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Re: Sailing New England to Australia in February

Quote:
Originally Posted by hoppy View Post
There once was a couple of Aussie sailors in Nantucket.
They looked at the weather forecast and thought “oh f.ck it”
The son said with glee, "Let’s just head out to sea”
and if things turn to ****, we’ll get out of it,
when the coast guard hoists us up in their rescue bucket
ok oi oi
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Old 17-02-2015, 04:05   #232
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Re: Sailing New England to Australia in February

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Originally Posted by El Pinguino View Post
Is your name really McGonagall?
I think it might be Paula Nancy Millstone Jennings of Sussex.
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Old 17-02-2015, 06:35   #233
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Re: Sailing New England to Australia in February

Quote:
Almost 200 miles was sailed in the first day heading to Bermuda, then problems started, the alternator on the yanmar stopped functioning properly, wind generator wasn't charging correctly, making it hard for the auto pilot to operate, which was also brand new for the trip, the sails were lowered going into the second night to resolve a remedy, whilst the sails were lowered both the main and smaller headsail were torn,they then started to motor south after around 1 hour of this the motor decided to stop working. The call was put out on the radio, it was not answered, they tried the sat phone and at the same time the epirb was set off, the conditions were only around 15-20 knots at the time the epirb was activated, around 1 hour later the storm hit and both were airlifted off for there safety.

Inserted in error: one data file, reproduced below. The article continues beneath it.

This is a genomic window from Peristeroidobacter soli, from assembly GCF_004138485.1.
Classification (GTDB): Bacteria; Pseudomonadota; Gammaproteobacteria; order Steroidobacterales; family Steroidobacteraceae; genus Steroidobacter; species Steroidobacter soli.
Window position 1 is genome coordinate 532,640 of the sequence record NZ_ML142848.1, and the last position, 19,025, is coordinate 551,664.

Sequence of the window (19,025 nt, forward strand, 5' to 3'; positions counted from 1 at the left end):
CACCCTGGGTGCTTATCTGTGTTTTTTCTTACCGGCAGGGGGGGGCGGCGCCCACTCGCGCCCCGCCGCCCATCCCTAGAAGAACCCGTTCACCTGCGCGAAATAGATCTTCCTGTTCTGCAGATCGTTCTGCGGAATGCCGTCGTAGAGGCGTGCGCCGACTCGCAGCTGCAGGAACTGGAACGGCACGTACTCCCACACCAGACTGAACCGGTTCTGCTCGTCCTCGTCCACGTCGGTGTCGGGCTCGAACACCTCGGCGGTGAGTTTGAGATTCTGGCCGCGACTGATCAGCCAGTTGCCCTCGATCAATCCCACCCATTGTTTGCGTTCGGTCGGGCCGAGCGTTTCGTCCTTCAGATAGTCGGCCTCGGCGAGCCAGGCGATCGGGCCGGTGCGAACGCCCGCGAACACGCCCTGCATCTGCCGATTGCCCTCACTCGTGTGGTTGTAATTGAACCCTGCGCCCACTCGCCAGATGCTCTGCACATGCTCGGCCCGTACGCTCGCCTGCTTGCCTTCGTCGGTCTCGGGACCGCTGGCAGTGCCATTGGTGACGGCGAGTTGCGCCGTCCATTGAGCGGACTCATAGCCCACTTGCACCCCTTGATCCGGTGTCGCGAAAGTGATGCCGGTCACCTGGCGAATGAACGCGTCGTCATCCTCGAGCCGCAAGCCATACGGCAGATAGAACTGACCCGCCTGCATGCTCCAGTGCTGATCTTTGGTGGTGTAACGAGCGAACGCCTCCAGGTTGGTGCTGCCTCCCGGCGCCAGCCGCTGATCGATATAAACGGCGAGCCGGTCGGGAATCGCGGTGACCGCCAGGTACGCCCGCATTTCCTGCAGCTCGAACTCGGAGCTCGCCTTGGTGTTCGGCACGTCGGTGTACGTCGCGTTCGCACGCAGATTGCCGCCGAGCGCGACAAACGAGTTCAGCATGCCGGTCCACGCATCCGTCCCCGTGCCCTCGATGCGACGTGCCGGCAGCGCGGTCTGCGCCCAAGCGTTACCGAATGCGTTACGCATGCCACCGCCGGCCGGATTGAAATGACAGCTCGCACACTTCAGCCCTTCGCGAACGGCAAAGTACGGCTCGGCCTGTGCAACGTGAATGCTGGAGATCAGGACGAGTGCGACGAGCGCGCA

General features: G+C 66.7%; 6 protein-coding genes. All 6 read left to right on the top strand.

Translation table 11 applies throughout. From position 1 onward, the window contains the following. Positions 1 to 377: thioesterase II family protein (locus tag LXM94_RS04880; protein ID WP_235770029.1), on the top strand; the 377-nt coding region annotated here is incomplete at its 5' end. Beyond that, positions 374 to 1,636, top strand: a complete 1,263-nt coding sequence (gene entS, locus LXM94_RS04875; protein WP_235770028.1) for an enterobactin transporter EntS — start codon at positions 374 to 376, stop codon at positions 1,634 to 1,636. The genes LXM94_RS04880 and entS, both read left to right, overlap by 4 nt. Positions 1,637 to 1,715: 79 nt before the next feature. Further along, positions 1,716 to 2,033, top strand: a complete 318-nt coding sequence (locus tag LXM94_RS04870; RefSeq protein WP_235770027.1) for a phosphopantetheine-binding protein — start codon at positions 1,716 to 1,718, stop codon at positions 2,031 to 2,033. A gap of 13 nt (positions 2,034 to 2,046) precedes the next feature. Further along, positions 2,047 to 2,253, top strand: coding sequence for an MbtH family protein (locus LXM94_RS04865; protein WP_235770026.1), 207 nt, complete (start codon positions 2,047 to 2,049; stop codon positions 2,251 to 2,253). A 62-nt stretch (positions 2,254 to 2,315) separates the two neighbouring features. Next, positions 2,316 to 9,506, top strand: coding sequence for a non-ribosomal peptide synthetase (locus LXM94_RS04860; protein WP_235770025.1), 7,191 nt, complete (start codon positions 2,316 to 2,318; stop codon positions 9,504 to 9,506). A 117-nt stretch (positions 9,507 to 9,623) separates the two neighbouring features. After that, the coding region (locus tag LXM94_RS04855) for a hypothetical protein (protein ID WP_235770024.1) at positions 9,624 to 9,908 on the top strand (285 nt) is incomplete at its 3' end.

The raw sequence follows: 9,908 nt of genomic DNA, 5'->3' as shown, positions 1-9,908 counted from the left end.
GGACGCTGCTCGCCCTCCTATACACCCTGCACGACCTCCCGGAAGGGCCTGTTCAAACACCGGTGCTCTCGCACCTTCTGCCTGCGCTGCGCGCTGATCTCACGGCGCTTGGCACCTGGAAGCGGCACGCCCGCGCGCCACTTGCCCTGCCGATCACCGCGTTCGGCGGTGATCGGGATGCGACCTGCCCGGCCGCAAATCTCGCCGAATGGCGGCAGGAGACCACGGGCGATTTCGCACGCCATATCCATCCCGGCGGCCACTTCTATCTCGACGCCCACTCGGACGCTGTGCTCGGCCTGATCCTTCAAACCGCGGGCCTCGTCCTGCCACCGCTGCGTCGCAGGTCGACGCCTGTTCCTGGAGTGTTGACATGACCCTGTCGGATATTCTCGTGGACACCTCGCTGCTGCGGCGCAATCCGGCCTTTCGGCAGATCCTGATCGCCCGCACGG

Where to begin?...

So the main and storm jib(?) were both torn. This happened in 15-20 knot winds?

If so, what kind of condition were the sails in when they left?
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Old 17-02-2015, 07:16   #234
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Re: Sailing New England to Australia in February

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Originally Posted by Julie Mor View Post
Where to begin?...

So the main and storm jib(?) were both torn. This happened in 15-20 knot winds?

If so, what kind of condition were the sails in when they left?
Probably the sort of condition any reasonable person would assume them to be in, on a tired 43' raceboat that was sold on eBay for $10K by the charity to which it had been donated after sitting idle for years... that would be my guess...

;-)
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Old 17-02-2015, 08:02   #235
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Re: Sailing New England to Australia in February

There's a brief post-rescue interview with NBC here:

After Coast Guard Rescue, Australian Defends Doomed Sea Trip - NBC News

Interesting tidbit is:
"That boat, tracked by the Coast Guard, was, at last update Monday morning, floating somewhere off the coast of Delaware."
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Old 17-02-2015, 08:45   #236
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Re: Sailing New England to Australia in February

How will they salvage it?

"The pair plan to retrieve the 13 metre Sedona, which remains afloat, and have it shipped back to Australia.”

Read more at Aussie father and son plan to salvage yacht after being dramatically plucked from storm by US Coast Guard - 9news.com.au
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Old 17-02-2015, 09:46   #237
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Re: Sailing New England to Australia in February

[QUOTE=Ryan H;1750153]
Quote:
Originally Posted by Mirage Gecko View Post
From a different perspective try this.
I don't know the area they are in also no nothing about the weather other than what I read on this thread.But from that limited info seems pretty dumb to have a crack in those conditions considering boat ,personal experience of the crew etc as we know it.